Karma Paljor: Yes. And together is the theme. Because you need to market this entire area as a whole. When you started off in the beginning, we saw a lot of noise around entrepreneurship. And just like the other states, you know, the government can’t create jobs. You know, the government work should not be creating jobs. How many people can be given government jobs? That’s the question you have and all the Chief Ministers of the northeastern states have about what is happening around entrepreneurship? Now, we’re not hearing so many things around entrepreneurship.
Conrad Sangma: No. Entrepreneurship will always be there. So, it’s like a base that will connect many dots at the end of the day. So, whether it’s agriculture, whether it’s tourism, whether we have small self-help group programs going. One way or the other, all are entrepreneurs and they have to be connected. So, the underlying theme will always be entrepreneurship. When we started off, we started off by recognizing entrepreneurs, those who have done great, giving a pat on the back and telling them, you’re doing a great job and continue to do that. And seeing their story, people would get motivated. But then we continued that beyond and now we have gone into creating incubation centers. We plan to have about 50 of them. Right now, we have traded about five to seven of them in different parts of the state, calling them prime hubs. So, these are hubs where entrepreneurs will get space, like any other incubation center, they will be able to get training, they’ll be able to connect. We have IIM Kolkata partnering with us in these incubation centres. Apart from that we have gone and, you know, had competitions, where we had 700 entrepreneurs who participated. We gave awards to about 100 of them. And even now, as we speak, many loans and government schemes that were there, which obviously required to pay interest. The government of Meghalaya has taken initiative to give interest-free loans in many of these initiatives, so that it becomes easier for the entrepreneur to get the loan and also to finance their business. So, many such activities are going in entrepreneurship.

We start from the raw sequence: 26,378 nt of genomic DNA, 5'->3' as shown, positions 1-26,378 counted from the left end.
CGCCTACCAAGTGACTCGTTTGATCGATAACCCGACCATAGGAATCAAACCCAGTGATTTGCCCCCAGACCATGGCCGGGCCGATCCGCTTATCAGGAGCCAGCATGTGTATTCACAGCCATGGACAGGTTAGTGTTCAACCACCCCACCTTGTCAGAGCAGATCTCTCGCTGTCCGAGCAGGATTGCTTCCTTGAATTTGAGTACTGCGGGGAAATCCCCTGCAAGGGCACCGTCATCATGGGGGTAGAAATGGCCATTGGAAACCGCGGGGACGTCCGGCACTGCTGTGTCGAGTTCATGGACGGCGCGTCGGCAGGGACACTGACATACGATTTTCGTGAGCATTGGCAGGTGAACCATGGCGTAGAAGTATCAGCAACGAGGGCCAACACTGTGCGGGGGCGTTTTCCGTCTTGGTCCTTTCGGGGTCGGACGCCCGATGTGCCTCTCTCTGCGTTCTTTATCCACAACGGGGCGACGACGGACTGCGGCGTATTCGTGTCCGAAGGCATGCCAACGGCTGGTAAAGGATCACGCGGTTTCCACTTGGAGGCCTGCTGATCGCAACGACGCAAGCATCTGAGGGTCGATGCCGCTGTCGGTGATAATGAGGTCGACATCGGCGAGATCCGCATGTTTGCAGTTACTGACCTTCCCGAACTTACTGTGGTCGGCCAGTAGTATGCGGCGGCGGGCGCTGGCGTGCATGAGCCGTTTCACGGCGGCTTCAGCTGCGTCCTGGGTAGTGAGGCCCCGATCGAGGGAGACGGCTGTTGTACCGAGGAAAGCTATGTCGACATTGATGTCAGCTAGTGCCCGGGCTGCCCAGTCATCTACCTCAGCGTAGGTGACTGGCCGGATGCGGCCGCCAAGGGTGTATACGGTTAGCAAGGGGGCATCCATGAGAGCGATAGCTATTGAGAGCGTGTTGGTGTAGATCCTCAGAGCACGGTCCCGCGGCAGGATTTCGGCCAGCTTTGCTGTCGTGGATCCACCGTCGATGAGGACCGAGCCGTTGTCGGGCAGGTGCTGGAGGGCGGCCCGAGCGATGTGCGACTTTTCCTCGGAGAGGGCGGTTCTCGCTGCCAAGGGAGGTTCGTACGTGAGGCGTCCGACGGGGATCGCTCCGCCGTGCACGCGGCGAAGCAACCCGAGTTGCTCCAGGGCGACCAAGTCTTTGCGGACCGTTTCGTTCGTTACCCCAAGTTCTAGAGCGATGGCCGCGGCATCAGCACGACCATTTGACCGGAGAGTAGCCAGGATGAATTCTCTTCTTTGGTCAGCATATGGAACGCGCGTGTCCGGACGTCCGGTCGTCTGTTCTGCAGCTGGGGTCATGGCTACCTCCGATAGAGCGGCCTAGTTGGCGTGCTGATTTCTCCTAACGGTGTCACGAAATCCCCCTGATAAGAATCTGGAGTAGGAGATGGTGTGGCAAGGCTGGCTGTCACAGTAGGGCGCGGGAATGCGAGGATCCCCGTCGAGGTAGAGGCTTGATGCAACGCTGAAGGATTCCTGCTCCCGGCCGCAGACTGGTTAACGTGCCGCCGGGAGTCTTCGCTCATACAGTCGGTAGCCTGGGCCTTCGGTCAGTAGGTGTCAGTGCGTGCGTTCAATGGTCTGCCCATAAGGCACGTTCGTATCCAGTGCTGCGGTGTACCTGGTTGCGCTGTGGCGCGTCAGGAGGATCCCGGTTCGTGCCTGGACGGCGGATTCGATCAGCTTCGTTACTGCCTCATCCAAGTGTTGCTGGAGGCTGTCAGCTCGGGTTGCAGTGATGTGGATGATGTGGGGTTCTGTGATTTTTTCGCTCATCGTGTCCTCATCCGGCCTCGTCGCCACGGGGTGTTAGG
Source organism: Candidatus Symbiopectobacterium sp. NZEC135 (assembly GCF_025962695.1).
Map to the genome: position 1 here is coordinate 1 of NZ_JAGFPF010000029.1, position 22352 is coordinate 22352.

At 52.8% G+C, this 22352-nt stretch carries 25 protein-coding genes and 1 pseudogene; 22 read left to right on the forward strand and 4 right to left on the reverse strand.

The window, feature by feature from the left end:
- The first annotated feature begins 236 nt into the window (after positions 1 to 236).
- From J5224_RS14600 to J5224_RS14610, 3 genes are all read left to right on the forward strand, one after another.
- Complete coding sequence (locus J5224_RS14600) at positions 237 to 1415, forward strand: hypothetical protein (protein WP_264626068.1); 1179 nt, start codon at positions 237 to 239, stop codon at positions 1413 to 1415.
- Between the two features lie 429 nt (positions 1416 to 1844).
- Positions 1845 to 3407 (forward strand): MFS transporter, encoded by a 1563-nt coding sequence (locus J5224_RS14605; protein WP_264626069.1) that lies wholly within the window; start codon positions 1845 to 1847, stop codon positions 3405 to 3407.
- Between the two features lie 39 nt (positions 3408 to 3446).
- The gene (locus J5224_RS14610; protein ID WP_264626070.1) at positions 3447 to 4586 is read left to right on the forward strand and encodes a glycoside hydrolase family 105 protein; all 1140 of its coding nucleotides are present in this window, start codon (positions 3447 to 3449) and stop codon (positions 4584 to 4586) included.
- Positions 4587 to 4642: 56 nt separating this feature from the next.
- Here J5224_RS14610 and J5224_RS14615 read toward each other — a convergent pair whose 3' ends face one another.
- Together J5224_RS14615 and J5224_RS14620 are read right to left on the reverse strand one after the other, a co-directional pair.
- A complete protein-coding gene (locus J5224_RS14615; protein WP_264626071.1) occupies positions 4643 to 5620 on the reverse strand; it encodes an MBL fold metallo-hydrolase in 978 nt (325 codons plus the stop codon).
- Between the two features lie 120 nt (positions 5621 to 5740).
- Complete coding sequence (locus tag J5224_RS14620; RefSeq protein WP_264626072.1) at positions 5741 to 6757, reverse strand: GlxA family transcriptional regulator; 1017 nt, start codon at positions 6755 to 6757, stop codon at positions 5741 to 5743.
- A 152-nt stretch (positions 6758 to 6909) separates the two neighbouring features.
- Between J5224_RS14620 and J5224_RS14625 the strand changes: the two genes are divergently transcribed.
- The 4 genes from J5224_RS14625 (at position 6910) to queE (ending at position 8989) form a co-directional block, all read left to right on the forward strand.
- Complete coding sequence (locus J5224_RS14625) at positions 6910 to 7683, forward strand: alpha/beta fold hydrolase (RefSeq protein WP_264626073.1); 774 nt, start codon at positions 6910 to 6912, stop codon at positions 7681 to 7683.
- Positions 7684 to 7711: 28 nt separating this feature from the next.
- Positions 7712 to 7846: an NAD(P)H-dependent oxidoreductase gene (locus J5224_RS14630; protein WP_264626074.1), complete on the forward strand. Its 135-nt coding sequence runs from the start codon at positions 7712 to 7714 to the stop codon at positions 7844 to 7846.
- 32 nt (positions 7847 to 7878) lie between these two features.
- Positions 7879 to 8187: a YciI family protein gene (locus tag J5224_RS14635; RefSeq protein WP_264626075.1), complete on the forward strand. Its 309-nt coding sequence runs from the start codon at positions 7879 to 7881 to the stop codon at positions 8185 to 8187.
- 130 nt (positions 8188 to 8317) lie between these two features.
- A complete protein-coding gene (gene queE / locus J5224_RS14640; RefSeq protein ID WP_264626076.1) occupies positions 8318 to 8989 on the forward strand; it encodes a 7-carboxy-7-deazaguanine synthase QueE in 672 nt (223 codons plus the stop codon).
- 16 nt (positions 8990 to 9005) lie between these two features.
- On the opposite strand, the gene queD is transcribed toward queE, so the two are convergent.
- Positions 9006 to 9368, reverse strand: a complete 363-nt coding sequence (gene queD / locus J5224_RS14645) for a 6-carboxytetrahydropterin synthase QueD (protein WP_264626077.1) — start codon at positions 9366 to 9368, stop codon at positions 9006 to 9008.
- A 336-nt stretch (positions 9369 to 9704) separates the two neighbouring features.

Karma Paljor: Right. Now, you talked about the financial schemes, but any financial aid, direct aid that you’re giving, you know, apart from the loan?
Conrad Sangma: Yes, absolutely. In fact, we have just started with a pool of about Rs 10 crore, which we are giving to different entrepreneurs, which is given from the state’s budget alone. Apart from that, another Rs 20-30 crore will be spent on farmer FPOs, where they will be different groups of entrepreneurs coming out of the village-level who want to create, for example, infrastructure for food processing, or any kind of transportation, anything to do with value addition. So, those kinds of FPOs and those kinds of entrepreneurs are also being given support in terms of financial help from the state governments’ budget.
Karma Paljor: With that, we come to the end of this very short interview. We hope there’ll be many more and even some where we will push some hard questions to the CM. Thank you so much.
Conrad Sangma: Thank you so much Karma. Always a pleasure.